• [0039]
    Sensor interface/controller 322 may be a device or set of devices configured to facilitate signal connections between a set of building zone sensors 340 and controller 301. Sensor interface/controller 322 may use any number of hardware technologies and/or software protocols to accomplish necessary connections and or communications with sensors such as environment sensors 342, people sensors 344, RFID sensors 346, lighting sensors 348, zone temperature sensors 350, and any number of additional sensors or devices (e.g., security devices, smoke alarms, etc.). Sensor interface/controller 322 may also be wired or connected to wireless receivers distributed around a building zone. For example, sensor interface/controller 322 may be coupled to a wireless transceiver or receiver configured to identify people occupying a building zone.
  • [0040]
    Zone ventilation device interface/controller 324 may be a device or set of devices configured to facilitate functional connections between a set of zone ventilation devices (e.g., wired zone ventilation devices 352, wireless zone ventilation devices 354, etc.) and controller 301. Zone ventilation device interface/controller 324 may use any number of hardware technologies and/or software protocols to accomplish necessary connections and/or communications with zone ventilation devices. Zone ventilation device interface/controller 324 may also use wireless technology and/or may be communicably connected to wireless communications device 328 to accomplish communications with wireless zone ventilation devices 354. Zone ventilation devices 352, 354 may include any number of local control circuits, sensors, and/or actuators that may be used to facilitate local or device level control of the various zone ventilation devices of BAS control system 300.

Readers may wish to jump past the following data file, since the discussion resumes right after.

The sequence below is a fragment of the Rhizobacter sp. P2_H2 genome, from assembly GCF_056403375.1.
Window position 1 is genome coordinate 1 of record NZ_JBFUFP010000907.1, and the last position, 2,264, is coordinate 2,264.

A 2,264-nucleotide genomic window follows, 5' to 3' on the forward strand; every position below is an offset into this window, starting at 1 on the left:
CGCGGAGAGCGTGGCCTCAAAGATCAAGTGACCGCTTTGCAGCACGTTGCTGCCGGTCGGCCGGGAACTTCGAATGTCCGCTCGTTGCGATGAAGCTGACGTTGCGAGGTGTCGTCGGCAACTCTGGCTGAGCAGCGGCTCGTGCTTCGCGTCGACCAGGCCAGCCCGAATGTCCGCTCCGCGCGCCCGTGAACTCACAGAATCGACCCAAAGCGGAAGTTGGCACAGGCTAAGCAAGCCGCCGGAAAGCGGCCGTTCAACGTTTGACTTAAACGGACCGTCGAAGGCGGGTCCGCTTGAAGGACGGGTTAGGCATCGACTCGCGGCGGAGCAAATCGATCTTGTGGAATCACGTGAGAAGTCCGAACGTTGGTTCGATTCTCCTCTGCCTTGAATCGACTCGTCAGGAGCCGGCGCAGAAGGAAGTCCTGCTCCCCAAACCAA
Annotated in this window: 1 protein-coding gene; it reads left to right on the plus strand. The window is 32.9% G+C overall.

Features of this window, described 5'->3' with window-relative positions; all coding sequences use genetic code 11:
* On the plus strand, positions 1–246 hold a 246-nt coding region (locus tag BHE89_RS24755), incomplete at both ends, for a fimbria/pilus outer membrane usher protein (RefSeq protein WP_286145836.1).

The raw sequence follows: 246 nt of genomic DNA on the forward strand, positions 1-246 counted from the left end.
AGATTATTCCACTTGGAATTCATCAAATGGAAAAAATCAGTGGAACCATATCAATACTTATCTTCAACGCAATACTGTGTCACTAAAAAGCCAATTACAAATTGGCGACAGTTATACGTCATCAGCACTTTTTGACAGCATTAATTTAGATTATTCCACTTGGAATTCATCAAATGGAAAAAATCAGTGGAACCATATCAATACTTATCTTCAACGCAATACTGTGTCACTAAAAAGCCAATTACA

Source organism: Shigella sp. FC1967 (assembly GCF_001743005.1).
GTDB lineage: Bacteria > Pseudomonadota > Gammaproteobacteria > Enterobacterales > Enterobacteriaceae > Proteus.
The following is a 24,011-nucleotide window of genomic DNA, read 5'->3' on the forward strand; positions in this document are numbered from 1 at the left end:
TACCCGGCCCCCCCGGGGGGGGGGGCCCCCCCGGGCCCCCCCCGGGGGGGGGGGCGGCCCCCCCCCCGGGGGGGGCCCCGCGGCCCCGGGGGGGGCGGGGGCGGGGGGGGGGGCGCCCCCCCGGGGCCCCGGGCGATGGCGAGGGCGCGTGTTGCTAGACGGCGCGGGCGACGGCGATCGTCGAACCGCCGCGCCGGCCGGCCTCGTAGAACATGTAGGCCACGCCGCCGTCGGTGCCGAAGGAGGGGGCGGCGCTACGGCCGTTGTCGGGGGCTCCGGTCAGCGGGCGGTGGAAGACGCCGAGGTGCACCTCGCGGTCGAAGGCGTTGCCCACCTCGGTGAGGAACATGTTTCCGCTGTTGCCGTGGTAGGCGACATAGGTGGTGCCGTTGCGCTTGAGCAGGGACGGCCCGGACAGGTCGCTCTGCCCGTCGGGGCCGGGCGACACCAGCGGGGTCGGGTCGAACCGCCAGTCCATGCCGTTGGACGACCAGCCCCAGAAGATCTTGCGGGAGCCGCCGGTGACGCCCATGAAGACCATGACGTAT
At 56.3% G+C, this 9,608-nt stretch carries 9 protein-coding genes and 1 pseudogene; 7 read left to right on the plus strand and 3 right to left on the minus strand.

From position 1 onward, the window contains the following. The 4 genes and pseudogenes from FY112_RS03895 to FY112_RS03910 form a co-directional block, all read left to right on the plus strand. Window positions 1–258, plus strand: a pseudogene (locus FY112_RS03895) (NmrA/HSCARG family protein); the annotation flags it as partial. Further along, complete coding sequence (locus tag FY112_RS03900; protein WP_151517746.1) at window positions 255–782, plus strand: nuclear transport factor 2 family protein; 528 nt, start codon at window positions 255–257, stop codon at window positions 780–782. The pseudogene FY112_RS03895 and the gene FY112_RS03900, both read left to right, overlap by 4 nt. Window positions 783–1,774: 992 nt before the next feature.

• [0041]
    Network communications device 326 is generally configured to provide a connection to a data communications network such as an Ethernet-based LAN or WAN. According to other various embodiments, network communications device 326 is a wireless network communications device. Users of the BAS control system 300 may use network communications device 326 to perform remote control functions and/or to connect distributed components of controller 301 or the HVAC control system. Network communications device 326 and/or wireless communications device 328 may also be connected to a building-wide or multiple-zone HVAC system, network, network automation engine, and/or application data server. These components may be a part of the METASYSŪ building automation system sold by Johnson Controls, Inc. or other available building management systems.